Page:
11 rounds of competition. Schein joined the
GTA class after running in Porsche Cup cars
for four seasons. He says he was looking for
a step up from the Cup car and prefers
sprint racing, so GT3 machinery in World
Challenge was the ideal fit. The ability to
race with, without directly fighting against,
the professionals is an added bonus.
“There’s no better benchmark to
compare yourself against,” he says.
“Sometimes you’re on par, and other days
you’re a bit back. So it’s nice that you get to
compare yourself to them, but at the same
time you’re not competing against them
per se. Also, having a pro on my team with
Patrick [Long] helps a lot.”
Factory Porsche driver Long joined
Wright Motorsports when the team he
started the season with, Effort Racing,
ceased a third of the way into the season.
So being on the same track, with the
same equipment, at the same time as one
of the fastest Porsche shoes in the
country makes for a clear understanding
of where one sits as a driver.
In contrast to Schein, who races for the
love of it, 2015 GTA champion Frank
Montecalvo is eyeing a career as a pro
driver. After winning the title with Bayshore
Racing, he moved to DIME Racing &
Development. He and the team started out
the season planning to compete in GT with
their Mercedes AMG SLS GT3, but the
season didn’t go quite as planned.
“We wanted to get the team going,
get the ball rolling and work our way up.
I wanted to earn that GT badge, finish on
the podium,” Montecalvo says. “We’ve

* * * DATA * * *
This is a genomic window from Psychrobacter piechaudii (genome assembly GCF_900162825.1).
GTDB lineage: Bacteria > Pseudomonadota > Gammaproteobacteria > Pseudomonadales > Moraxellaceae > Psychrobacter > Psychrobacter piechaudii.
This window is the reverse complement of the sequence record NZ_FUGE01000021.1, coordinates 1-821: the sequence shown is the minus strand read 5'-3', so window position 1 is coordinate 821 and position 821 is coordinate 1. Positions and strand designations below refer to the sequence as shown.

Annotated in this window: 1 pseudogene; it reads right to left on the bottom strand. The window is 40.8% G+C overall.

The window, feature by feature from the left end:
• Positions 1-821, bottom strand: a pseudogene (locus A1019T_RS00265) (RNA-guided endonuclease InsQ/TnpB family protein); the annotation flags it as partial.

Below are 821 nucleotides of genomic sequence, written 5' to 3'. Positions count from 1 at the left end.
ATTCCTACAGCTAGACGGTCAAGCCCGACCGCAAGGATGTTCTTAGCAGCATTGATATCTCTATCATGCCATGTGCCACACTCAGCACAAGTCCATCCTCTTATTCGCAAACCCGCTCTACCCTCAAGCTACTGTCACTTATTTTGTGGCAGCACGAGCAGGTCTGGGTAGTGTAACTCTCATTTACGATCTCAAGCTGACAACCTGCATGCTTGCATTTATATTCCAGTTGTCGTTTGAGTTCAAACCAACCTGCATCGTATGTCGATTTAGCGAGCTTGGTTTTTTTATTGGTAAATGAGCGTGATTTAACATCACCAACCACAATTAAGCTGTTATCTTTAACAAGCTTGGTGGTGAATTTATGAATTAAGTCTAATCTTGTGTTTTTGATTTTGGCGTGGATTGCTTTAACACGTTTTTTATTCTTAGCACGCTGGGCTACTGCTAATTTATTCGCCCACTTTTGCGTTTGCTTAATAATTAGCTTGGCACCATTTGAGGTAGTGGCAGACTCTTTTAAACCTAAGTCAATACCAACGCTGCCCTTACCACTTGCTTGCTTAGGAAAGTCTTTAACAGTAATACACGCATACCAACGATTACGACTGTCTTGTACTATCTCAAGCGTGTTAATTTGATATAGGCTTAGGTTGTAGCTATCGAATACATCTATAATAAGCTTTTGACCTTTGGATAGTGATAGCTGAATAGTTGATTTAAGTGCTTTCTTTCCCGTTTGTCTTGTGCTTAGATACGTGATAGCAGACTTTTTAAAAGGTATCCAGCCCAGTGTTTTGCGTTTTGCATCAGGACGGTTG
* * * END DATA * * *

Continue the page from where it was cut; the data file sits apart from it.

been struggling a bit this year to do that.
It’s a little frustrating for me when we
were finishing top 10 last year in the GT
field, and that’s where we thought we
were going. For us it was a decision to
stay in GTA right now until the team is up
to speed with the car.”
Montecalvo has had some stiff
competition this year in Schein and points
leader Martin Fuentes, who has won eight
races in the No. 07 Hublot/Under Armour
Ferrari 458 Italia for Scuderia Corsa. But
he also laments a decrease in the field at
most races. Part of that is people moving
on to GT – Bryan Heitkotter and Michael
Lewis both raced GTA for all or part of
2015, but are in GT this year, for example.
“We had a great influx in the second
year of the program,” says Gill. “This year,
there has not been as much of that, and I
think there has been a variety of factors
that led to that. But this is the time of
year people start planning for next
season, and everything we’re hearing is
there’s going to be an increase in GTA
next year.” Gill notes that he expects to
see growth in part from second-tier
interest as the GT teams update to the
latest machinery and there are greater
numbers of older GT3 cars available.
If anything, GTA is about opportunity.
“It brings in an up-and-coming driver
who really wants to build his talent and go
to GT and be a professional driver,” says
Montecalvo. “That’s what appealed to me.
It gives you the platform to learn the GT3
car, and start racing at a little less.
competitive level than GT.”
“It’s nice that you get to
compare yourself to the
pros, but you’re not
competing against them”
While some GTA
drivers like Michael
Schein (LEFT) are
racing for fun, others
such as Frank
are eyeing a pro
career, with GTA as
the stepping stone.